As noted in the prior question, currency markets have followed suit with the U.S. dollar appreciating by around 3% over 2024 (Chart 2). However, most of this is due to widening policy rate expectations rather than an escalation in geopolitical tensions. Major currencies like the euro, pound, and loonie are down around 3% on the year, while the yen is down 10%.  

However, for the USD to see another big move higher, it would likely require a knee-jerk reaction to new developments or an escalation of events on the geopolitical front. Typically, this has greater risk-off passthrough to EM currencies, which so far have outperformed AE currencies this year.     

Q3. Why is the U.S. economy still blowing away its peers?  

In short, a combination of low consumer debt levels and generous fiscal policies enabled the U.S. economy to emerge stronger from the pandemic by creating less interest-rate sensitivity than prior cycles. In fact, while some countries provided more support in the form of loans or loan guarantees, the U.S. had the most generous direct fiscal supports among advanced economies. This was immediately followed up by several stimulative government policies (IIJA, IRA, CHIPS & Science) that continue to leave an outsized footprint on GDP growth.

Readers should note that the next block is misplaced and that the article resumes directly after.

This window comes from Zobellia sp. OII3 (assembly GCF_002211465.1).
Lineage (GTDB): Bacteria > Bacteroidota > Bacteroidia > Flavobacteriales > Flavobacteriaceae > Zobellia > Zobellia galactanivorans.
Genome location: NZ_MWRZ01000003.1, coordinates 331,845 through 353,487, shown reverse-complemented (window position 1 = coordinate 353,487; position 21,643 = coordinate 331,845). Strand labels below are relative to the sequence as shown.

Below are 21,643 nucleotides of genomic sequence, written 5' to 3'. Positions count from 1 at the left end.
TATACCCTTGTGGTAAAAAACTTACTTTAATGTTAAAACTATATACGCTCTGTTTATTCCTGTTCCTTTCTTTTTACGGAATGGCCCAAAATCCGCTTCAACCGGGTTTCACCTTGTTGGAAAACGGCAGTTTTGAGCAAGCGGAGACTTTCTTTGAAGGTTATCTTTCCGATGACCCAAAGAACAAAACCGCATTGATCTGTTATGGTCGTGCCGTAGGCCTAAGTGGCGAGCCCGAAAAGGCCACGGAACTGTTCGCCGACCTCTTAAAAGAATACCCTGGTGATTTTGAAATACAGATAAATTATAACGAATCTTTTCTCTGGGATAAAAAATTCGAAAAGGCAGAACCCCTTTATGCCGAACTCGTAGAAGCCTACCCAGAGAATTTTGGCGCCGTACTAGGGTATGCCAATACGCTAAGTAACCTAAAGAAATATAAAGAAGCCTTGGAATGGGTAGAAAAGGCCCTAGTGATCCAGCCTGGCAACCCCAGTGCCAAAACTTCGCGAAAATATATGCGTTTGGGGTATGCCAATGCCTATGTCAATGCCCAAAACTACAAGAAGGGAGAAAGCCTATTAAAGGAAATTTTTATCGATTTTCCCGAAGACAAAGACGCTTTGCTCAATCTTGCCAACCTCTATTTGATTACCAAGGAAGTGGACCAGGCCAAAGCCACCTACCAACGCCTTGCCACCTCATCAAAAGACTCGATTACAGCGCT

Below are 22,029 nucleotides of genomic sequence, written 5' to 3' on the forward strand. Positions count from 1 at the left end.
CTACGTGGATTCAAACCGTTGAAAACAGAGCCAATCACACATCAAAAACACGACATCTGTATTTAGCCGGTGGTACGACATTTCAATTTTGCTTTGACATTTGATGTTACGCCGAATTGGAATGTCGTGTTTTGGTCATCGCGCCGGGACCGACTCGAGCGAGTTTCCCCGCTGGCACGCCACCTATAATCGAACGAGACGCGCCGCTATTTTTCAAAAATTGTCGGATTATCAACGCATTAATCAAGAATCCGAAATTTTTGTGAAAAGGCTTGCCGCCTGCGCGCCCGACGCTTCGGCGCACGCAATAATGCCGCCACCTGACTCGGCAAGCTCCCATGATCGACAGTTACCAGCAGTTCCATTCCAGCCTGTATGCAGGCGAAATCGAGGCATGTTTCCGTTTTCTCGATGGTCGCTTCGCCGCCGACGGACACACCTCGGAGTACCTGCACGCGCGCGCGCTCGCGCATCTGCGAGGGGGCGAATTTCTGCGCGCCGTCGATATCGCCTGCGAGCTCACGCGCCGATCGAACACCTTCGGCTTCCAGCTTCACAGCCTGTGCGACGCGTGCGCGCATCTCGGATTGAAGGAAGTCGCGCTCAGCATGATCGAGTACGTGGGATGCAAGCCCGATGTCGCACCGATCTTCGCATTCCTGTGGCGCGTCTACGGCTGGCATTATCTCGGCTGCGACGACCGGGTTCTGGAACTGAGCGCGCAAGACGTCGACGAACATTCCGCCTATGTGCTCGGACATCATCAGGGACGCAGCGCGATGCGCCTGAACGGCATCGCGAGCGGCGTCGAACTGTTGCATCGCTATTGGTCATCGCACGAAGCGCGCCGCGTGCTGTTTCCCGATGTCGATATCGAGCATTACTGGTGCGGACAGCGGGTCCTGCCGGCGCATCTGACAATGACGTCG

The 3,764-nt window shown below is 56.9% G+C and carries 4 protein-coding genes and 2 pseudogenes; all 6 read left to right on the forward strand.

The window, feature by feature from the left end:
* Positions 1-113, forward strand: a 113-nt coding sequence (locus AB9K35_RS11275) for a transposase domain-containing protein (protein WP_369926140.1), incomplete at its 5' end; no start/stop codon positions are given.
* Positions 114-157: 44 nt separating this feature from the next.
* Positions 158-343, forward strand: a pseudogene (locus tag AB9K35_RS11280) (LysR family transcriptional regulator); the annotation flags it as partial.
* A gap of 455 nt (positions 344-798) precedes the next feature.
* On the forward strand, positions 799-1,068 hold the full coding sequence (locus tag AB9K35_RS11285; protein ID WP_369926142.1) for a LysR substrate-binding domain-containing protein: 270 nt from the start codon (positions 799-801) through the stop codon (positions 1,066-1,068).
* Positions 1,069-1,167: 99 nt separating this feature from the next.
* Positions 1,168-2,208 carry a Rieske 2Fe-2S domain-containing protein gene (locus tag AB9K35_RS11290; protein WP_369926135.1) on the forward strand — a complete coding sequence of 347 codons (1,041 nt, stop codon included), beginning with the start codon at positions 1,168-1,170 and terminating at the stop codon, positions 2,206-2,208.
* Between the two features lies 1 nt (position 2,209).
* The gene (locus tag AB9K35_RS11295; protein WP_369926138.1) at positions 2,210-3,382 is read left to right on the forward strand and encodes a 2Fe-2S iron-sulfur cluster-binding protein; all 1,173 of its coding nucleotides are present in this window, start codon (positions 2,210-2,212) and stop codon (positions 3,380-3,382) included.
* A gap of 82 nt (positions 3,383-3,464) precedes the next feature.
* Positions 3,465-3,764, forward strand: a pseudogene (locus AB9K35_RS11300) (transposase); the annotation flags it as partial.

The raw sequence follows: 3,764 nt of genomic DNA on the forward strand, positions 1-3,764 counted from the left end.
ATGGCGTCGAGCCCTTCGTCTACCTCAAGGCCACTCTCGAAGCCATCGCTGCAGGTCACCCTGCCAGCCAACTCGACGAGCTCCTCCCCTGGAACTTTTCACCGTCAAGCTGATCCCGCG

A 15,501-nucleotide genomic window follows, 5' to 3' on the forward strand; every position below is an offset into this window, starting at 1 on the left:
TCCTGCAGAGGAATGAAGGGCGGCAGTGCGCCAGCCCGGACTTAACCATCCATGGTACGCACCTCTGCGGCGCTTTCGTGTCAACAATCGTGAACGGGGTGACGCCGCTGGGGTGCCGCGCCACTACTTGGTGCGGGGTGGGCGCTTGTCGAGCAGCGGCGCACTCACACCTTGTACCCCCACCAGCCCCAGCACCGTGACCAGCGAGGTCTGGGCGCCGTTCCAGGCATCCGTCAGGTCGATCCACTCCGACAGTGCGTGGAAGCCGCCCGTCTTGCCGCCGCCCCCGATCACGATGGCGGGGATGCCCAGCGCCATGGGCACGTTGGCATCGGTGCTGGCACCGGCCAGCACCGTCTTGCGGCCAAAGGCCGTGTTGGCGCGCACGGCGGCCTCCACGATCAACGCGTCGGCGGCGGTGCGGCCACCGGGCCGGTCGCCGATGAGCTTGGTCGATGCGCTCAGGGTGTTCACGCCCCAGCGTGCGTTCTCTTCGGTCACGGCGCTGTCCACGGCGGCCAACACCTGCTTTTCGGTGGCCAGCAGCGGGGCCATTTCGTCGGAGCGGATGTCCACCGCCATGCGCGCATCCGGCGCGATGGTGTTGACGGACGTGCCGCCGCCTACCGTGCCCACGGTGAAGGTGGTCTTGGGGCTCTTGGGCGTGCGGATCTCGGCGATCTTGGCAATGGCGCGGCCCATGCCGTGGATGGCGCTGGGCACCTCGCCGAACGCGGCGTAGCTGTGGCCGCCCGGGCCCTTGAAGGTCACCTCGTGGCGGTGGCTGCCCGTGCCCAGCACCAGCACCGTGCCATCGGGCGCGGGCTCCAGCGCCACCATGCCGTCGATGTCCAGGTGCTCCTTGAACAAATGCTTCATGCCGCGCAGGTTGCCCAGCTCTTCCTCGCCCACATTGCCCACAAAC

Chart 3 shows the quarter/quarter annualized percent change of U.S. real GDP and final sales to private domestic purchasers, dating back to Q1-2023. While GDP slowed to 1.6% in Q1-2024, final sales to domestic purchasers (i.e. the sum of consumer spending and fixed investment) still expanded by a healthy 3.1%. Data is sourced from the Bureau of Economic Analysis.

With first quarter economic growth slowing to 1.6% (q/q, annualized), it may be tempting to think that the narrative of U.S. exceptionalism has run its course. But we caution on betting against the U.S. economy just yet. For starters, that quarter was weighed down by a sizeable drag from net exports, which is a manifestation of strong domestic dynamics relative to peers. Focusing solely on consumer spending and investment reveals the domestic drivers to have expanded by 3.1%! This mirrors performances from H2-2023 and leaves no impression that spending on the home front is capitulating (Chart 3).